Daniel Ostroff

12 books
Peter Thornton

An important source for historical information on interiors by an internationally renowned expert in the decorative arts, with the added plus that a large number of the illustrations were made at the time when the decoration was more or less new.

Penny Sparke et al.

A fascinating anthology of essays exploring the design of the modern interior, this ambitious book explores what it means to inhabit the modern world—the ideas behind modern interiors and how they shape our modern culture—and covers work created in Europe, the U. S., Australia and Japan.

Penny Sparke

Explores the life of the mother of modern interior decoration in the 20th century. This monograph highlights 29 of Elsie de Wolfe’s commissions, ranging from those for financier and collector Henry Clay Frick to Hollywood star Ethel Barrymore. De Wolfe believed that “an atmosphere of beauty could cure a world of ills.” Most important, she decluttered the Victorian interior.

Thomas Jayne

Covers our greatest interiors—from the Tea Room at Jefferson’s Monticello to an Albert Hadley modern sitting room.

Peter Thornton

A brilliant survey of four centuries of Western design history that ranges from the High Renaissance in Italy to the origins of the modern movement in 1870. Thornton himself refers to it as “a straightforward account of how style developed in the decorative arts between 1470 and 1870. It is primarily written for students of design history. . . .”

Mario Praz

A particular favorite of mine and the bible for design historians who wish to trace the history of interiors from Pompeii to Art Nouveau. It is crammed with 400 paintings and watercolors, mostly from 1770 to 1860, that illustrate interiors from Europe, Russia, and the U. S. with commentary and insights from this renowned and extremely literate scholar.

James Archer Abbott

The first survey of the evolution of the celebrated interior decorating house Maison Jansen (1880–1989), founded by the Dutch-born Jean-Henri Jansen, which became the most famous and influential decorating house of the 20th century. With offices or boutiques in 11 different cities, including New York and London, the firm, best known for its French neoclassical revival style, was patronized by some of the greatest celebrities, world leaders, and financiers of the 20th century.

Sarah Schleuning

A lush, lavish, and beautiful exploration of the French interior during the 1920s with more than 200 plates selected by Sarah Schleuning, a curator at the Wolfsonian Museum in Florida. The accompanying essay by Jeremy Aynsley is a model of its kind. Also included are designers’ biographies and a brief bibliography.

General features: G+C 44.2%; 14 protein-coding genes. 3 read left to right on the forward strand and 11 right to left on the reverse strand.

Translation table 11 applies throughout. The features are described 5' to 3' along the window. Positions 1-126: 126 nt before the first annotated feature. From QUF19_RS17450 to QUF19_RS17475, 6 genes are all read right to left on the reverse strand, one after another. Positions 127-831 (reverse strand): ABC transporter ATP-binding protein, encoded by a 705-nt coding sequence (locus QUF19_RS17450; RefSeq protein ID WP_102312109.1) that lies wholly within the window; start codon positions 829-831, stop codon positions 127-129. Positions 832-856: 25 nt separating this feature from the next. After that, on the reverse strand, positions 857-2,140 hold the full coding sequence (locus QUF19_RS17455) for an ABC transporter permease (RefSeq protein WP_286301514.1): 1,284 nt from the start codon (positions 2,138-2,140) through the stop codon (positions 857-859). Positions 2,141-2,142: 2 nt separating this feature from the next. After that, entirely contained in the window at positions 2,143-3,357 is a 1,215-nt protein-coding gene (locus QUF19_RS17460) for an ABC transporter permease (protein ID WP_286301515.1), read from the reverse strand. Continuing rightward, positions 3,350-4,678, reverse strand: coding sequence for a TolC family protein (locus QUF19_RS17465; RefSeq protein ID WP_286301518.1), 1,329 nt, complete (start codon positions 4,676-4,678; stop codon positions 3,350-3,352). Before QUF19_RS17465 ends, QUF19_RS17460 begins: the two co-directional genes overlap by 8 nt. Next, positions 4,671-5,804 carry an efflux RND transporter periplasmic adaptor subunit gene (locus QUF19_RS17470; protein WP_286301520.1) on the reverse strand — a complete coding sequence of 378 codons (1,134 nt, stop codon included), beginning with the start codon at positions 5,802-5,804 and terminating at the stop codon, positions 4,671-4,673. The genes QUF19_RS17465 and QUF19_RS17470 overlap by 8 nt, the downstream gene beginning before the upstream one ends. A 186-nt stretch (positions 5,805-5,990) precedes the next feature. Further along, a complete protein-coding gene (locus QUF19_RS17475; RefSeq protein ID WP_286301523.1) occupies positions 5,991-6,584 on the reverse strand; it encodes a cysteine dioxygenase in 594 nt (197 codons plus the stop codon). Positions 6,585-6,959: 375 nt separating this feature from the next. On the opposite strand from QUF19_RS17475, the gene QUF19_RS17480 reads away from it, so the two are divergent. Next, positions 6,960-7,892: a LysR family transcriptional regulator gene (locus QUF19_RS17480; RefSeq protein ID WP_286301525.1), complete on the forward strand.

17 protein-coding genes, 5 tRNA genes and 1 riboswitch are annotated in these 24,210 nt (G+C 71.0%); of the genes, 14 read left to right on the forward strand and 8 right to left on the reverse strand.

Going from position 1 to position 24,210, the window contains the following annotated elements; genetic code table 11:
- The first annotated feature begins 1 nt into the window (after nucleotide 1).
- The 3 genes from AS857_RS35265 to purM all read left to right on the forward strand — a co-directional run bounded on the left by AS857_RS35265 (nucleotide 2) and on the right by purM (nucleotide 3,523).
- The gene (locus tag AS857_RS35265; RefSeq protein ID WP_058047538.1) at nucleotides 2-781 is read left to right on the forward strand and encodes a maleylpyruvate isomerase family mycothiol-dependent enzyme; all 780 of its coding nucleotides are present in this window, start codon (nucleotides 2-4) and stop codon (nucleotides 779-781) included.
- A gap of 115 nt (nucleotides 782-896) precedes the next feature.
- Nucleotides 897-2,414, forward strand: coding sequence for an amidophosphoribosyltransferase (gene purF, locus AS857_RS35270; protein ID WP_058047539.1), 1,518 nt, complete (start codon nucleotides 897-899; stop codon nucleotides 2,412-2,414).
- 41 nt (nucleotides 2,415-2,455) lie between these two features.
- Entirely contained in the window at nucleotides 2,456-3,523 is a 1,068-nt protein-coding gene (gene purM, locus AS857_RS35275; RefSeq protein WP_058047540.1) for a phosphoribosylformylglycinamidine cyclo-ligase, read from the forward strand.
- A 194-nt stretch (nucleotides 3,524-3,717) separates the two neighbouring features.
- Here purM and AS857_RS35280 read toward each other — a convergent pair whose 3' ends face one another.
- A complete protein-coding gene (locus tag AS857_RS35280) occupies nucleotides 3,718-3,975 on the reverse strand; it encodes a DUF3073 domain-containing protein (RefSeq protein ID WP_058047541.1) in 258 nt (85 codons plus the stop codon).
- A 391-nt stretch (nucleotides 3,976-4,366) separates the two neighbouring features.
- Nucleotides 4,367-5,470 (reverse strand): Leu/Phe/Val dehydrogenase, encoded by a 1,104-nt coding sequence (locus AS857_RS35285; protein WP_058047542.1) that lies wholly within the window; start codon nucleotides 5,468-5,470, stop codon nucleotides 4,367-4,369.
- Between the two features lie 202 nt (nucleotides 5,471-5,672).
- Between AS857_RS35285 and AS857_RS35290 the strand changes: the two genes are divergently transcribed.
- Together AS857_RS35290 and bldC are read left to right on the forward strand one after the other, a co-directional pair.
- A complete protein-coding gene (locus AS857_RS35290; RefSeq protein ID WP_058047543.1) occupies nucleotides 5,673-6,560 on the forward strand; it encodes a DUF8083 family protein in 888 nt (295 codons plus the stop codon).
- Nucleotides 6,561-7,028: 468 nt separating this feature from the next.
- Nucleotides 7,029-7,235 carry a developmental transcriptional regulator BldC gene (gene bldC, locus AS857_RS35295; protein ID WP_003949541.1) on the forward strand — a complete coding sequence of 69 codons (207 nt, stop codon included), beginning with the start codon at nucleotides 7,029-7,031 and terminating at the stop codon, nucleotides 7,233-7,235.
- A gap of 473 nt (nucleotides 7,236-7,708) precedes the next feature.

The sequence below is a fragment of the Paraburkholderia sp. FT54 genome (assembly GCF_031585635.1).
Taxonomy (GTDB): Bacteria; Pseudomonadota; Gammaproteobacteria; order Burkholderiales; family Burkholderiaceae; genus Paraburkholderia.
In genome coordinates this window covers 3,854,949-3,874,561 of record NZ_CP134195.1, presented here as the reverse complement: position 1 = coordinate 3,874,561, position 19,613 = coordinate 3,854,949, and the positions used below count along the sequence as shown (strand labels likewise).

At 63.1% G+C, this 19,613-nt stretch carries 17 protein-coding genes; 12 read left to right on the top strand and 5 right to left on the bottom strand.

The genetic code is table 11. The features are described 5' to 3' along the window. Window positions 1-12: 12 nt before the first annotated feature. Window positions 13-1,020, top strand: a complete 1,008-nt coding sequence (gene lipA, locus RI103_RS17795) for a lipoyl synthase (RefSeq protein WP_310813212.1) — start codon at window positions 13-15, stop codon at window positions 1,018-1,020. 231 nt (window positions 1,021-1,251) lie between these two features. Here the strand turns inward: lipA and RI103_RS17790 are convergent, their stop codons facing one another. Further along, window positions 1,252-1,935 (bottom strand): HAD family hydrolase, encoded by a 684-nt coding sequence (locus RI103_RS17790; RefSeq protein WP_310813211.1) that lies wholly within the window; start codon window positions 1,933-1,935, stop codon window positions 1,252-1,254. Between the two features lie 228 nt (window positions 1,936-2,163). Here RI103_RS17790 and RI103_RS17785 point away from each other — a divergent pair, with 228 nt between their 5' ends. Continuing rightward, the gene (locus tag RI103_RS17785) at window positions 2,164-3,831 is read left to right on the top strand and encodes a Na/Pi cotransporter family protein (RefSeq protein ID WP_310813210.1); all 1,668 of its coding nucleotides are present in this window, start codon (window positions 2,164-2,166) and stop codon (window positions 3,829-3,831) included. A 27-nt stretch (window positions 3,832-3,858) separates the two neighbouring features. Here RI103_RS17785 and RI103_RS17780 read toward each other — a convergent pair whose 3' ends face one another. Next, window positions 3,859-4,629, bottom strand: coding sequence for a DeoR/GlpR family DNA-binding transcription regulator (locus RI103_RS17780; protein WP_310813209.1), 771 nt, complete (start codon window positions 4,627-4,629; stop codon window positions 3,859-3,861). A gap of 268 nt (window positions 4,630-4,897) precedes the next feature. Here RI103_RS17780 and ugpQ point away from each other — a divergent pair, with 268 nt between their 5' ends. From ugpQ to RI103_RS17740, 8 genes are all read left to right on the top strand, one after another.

Christopher Wilk Editor

Edited by Christopher Wilk, the curator of the exhibition of the same name held at London’s Victoria and Albert Museum in 2006, and with major contributions from highly regarded design experts, this book is lavishly illustrated and looks at the designed world from 1914 to 1939 as the key point of reference for 20th-century architecture, design, and art.

Judith Gura

A two-volume work by a former BGC master’s degree student, Judith Gura. It provides a photographic overview of the nearly 100 designers who have played an innovative role in decorating New York City interiors for more than five decades. The work of such legends as Eleanor McMillen Brown, Billy Baldwin, and Mark Hampton can be found as well as that of lesser-known but equally innovative designers. The third eagerly awaited volume in this series will cover contemporary designers.

Pauline Metcalf

Explores the fascinating life and talents of Syrie Maugham (1879–1955), wife of Somerset Maugham, fashion icon, interior designer, and mover and shaker in the world of interior design. Particularly noted for introducing all-white rooms and understated interiors mixed with 18th- and 19th-century furniture, she had an enormous influence that ranged from Hollywood film sets to Britain’s royal family.

Pat Kirkham Editor

Published by the Bard Graduate Center (BGC) in conjunction with its landmark exhibition in 2000–2001. Edited by Pat Kirkham, a member of the BGC faculty, this truly groundbreaking study examines a broad range of women designers, from the most famous (Ray Eames, Florence Knoll, Donna Karan) to those anonymous women who worked in many different fields, including textiles, graphics, ceramics, furniture, fashion, and jewelry and contributed to 20th-century American culture.

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